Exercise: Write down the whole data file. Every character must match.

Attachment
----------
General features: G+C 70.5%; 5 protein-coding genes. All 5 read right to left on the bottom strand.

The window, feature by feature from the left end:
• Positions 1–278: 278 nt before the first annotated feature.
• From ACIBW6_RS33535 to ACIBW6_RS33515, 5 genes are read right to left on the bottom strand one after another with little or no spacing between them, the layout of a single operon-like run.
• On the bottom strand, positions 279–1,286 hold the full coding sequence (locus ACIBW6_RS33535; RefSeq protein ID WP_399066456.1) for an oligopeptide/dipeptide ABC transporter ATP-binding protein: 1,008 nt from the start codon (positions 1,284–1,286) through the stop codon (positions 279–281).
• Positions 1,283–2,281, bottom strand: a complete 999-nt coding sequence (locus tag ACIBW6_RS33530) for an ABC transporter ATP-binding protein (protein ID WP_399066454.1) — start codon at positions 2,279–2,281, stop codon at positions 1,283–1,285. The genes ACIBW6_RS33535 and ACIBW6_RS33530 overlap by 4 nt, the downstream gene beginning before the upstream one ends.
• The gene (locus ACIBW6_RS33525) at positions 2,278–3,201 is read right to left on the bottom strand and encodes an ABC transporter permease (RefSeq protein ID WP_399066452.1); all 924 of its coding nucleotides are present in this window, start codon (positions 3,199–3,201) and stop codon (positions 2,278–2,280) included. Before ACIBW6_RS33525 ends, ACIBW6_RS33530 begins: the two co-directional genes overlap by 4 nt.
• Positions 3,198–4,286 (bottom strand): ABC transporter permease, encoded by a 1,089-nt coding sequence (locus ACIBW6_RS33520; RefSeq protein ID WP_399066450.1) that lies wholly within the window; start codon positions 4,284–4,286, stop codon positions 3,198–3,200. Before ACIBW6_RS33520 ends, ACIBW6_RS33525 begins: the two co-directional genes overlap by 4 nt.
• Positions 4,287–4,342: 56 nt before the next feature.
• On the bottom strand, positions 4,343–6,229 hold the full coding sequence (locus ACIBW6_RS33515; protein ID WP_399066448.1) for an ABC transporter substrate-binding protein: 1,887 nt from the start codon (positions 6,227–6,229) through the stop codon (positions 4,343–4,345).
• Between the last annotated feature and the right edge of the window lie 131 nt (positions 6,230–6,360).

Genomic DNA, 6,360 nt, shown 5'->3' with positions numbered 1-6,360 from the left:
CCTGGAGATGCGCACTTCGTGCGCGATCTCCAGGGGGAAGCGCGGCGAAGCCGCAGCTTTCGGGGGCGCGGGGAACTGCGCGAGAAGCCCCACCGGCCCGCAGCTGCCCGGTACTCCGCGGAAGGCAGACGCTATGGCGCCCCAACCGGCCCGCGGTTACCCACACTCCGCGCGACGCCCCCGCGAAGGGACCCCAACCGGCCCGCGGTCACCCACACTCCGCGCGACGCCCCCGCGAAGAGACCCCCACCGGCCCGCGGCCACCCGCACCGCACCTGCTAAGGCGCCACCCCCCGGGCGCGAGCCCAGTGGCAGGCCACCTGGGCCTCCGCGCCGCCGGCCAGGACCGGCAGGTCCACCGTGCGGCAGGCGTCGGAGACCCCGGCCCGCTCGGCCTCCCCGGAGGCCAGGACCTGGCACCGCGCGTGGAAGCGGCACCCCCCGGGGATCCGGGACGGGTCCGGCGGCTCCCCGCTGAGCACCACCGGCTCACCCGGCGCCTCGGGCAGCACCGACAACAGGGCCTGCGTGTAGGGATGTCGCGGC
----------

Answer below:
General features: G+C 70.5%; 5 protein-coding genes. All 5 read right to left on the bottom strand.

The window, feature by feature from the left end:
• Positions 1–278: 278 nt before the first annotated feature.
• From ACIBW6_RS33535 to ACIBW6_RS33515, 5 genes are read right to left on the bottom strand one after another with little or no spacing between them, the layout of a single operon-like run.
• On the bottom strand, positions 279–1,286 hold the full coding sequence (locus ACIBW6_RS33535; RefSeq protein ID WP_399066456.1) for an oligopeptide/dipeptide ABC transporter ATP-binding protein: 1,008 nt from the start codon (positions 1,284–1,286) through the stop codon (positions 279–281).
• Positions 1,283–2,281, bottom strand: a complete 999-nt coding sequence (locus tag ACIBW6_RS33530) for an ABC transporter ATP-binding protein (protein ID WP_399066454.1) — start codon at positions 2,279–2,281, stop codon at positions 1,283–1,285. The genes ACIBW6_RS33535 and ACIBW6_RS33530 overlap by 4 nt, the downstream gene beginning before the upstream one ends.
• The gene (locus ACIBW6_RS33525) at positions 2,278–3,201 is read right to left on the bottom strand and encodes an ABC transporter permease (RefSeq protein ID WP_399066452.1); all 924 of its coding nucleotides are present in this window, start codon (positions 3,199–3,201) and stop codon (positions 2,278–2,280) included. Before ACIBW6_RS33525 ends, ACIBW6_RS33530 begins: the two co-directional genes overlap by 4 nt.
• Positions 3,198–4,286 (bottom strand): ABC transporter permease, encoded by a 1,089-nt coding sequence (locus ACIBW6_RS33520; RefSeq protein ID WP_399066450.1) that lies wholly within the window; start codon positions 4,284–4,286, stop codon positions 3,198–3,200. Before ACIBW6_RS33520 ends, ACIBW6_RS33525 begins: the two co-directional genes overlap by 4 nt.
• Positions 4,287–4,342: 56 nt before the next feature.
• On the bottom strand, positions 4,343–6,229 hold the full coding sequence (locus ACIBW6_RS33515; protein ID WP_399066448.1) for an ABC transporter substrate-binding protein: 1,887 nt from the start codon (positions 6,227–6,229) through the stop codon (positions 4,343–4,345).
• Between the last annotated feature and the right edge of the window lie 131 nt (positions 6,230–6,360).

Genomic DNA, 6,360 nt, shown 5'->3' with positions numbered 1-6,360 from the left:
CCTGGAGATGCGCACTTCGTGCGCGATCTCCAGGGGGAAGCGCGGCGAAGCCGCAGCTTTCGGGGGCGCGGGGAACTGCGCGAGAAGCCCCACCGGCCCGCAGCTGCCCGGTACTCCGCGGAAGGCAGACGCTATGGCGCCCCAACCGGCCCGCGGTTACCCACACTCCGCGCGACGCCCCCGCGAAGGGACCCCAACCGGCCCGCGGTCACCCACACTCCGCGCGACGCCCCCGCGAAGAGACCCCCACCGGCCCGCGGCCACCCGCACCGCACCTGCTAAGGCGCCACCCCCCGGGCGCGAGCCCAGTGGCAGGCCACCTGGGCCTCCGCGCCGCCGGCCAGGACCGGCAGGTCCACCGTGCGGCAGGCGTCGGAGACCCCGGCCCGCTCGGCCTCCCCGGAGGCCAGGACCTGGCACCGCGCGTGGAAGCGGCACCCCCCGGGGATCCGGGACGGGTCCGGCGGCTCCCCGCTGAGCACCACCGGCTCACCCGGCGCCTCGGGCAGCACCGACAACAGGGCCTGCGTGTAGGGATGTCGCGGC